Ranger Kathryn's Arches

June 21, 2009

Where NOT to pee — [for girls only]

Filed under: Uncategorized — Kathryn Colestock-Burke @ 2:56 pm

IMG_1099Tip #73:  Do not squat to pee on a pile of rocks.  Choose sand, or vegetation, neither of which will act as a deflector.

I think boys learn this early in life, but somehow I missed out…

Haiku R Us

Filed under: Uncategorized — Kathryn Colestock-Burke @ 12:57 pm

I love haiku.  Feel free to submit any haiku, any time.  While 5-7-5 is the purest form, I will delight in anything that evokes a natural image in three lines.

Desert Life

Filed under: Uncategorized — Kathryn Colestock-Burke @ 12:57 pm

 

Raven at Delicate Arch

Raven at Delicate Arch

What kind of organisms would live in this god-forsaken place?  I am gaining eyes with which to see them.  It is marvelous.

 

Underneath a rock panel near Kachina Bridge, the ranger pointed out a spider web.  “When you see a messy web, with a funnel feature built into it, look for a Black Widow spider,” she said.  I got down on my knees and peered into the rock crack sporting a dangly web strewn with dead leaves and grasses, twirling in the breeze.  Yes!  There she was!  My second BW spider in a week — I gazed from a respectful distance.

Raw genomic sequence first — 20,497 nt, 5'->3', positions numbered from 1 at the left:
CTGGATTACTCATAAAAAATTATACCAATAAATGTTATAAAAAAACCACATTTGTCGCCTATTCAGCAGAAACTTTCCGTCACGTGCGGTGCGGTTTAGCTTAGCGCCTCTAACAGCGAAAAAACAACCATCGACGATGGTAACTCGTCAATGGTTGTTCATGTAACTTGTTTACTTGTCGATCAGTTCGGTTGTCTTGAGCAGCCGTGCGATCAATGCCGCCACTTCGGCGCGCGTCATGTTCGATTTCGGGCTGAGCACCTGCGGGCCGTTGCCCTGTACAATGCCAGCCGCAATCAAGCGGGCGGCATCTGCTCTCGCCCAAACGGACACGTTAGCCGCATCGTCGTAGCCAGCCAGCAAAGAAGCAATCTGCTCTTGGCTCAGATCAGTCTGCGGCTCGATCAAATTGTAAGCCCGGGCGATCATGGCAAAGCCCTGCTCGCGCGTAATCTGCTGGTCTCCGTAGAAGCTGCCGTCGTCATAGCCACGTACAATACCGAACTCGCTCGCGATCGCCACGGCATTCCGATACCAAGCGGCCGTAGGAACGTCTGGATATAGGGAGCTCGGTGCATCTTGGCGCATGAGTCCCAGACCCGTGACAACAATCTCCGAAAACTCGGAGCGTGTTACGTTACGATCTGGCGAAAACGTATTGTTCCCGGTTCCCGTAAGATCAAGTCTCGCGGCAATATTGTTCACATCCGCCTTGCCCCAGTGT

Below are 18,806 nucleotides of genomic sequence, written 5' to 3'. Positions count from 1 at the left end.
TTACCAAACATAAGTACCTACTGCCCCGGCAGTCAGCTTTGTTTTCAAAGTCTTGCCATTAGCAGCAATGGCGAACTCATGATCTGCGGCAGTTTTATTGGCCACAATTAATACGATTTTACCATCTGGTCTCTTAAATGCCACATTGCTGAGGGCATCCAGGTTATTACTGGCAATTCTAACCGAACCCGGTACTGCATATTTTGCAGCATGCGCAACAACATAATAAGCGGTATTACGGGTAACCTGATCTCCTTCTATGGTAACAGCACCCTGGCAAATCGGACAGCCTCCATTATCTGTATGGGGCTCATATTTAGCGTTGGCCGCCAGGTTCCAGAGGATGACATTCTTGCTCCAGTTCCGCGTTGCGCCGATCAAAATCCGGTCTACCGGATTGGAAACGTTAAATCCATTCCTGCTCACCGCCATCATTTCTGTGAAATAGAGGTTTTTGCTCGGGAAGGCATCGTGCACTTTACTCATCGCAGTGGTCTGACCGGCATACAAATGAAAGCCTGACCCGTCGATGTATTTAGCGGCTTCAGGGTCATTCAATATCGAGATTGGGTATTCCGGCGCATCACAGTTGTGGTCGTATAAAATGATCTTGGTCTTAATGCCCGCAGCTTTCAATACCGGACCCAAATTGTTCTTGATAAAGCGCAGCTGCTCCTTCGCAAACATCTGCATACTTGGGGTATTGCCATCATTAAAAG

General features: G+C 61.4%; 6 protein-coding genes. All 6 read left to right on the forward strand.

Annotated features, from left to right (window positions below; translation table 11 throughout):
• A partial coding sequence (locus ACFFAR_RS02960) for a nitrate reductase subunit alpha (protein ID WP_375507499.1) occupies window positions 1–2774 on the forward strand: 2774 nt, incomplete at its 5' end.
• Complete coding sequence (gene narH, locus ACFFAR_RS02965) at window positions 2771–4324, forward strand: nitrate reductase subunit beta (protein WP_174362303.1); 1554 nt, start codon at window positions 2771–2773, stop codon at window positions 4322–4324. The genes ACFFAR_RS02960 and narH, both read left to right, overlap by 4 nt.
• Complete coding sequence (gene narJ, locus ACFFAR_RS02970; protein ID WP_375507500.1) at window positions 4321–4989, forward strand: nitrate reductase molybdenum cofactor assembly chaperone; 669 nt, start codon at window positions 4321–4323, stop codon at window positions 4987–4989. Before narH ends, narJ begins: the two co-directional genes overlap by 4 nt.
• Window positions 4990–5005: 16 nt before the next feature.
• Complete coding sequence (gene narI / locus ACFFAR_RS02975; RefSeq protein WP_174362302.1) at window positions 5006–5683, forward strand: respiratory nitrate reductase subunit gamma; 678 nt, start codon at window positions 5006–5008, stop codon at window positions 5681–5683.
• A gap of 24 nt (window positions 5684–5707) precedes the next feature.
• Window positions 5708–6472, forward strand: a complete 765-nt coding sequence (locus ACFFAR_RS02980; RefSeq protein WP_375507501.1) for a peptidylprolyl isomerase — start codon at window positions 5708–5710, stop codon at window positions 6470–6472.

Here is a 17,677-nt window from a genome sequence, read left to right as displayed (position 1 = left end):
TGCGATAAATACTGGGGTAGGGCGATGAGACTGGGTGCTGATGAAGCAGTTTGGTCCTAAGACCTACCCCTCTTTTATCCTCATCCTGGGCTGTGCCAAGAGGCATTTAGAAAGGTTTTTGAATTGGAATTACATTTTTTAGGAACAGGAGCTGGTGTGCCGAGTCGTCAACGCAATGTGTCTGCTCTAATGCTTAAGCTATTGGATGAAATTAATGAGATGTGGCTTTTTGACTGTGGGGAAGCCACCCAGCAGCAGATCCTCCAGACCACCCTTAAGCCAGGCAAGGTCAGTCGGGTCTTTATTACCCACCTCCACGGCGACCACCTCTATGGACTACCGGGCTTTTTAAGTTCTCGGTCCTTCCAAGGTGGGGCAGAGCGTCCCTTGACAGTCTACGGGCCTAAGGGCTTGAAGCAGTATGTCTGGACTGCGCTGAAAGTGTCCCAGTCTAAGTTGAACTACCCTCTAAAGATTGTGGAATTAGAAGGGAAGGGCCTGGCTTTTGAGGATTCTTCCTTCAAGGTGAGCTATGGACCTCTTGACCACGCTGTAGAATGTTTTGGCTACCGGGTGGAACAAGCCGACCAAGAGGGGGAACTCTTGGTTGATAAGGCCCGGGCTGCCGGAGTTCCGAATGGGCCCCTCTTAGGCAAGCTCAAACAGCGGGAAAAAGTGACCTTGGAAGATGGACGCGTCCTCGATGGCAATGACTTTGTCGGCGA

I am learning to locate water by the flora.  If I see a cottonwood tree, I know it loves wet feet and there will be water nearby or just beneath the surface.  The color green, in this landscape, is the clue of clues:  the more green, the more likely one will find water.  I love to scan the washes, where all the rainfall runs willy-nilly off the cliffs and travels with great rushing force.  After a rain the grasses are flattened all in the same direction, and sand has been moved around.  Boulders are shifted, potholes are carved, and water is evident as a dominant power here — despite its scarcity.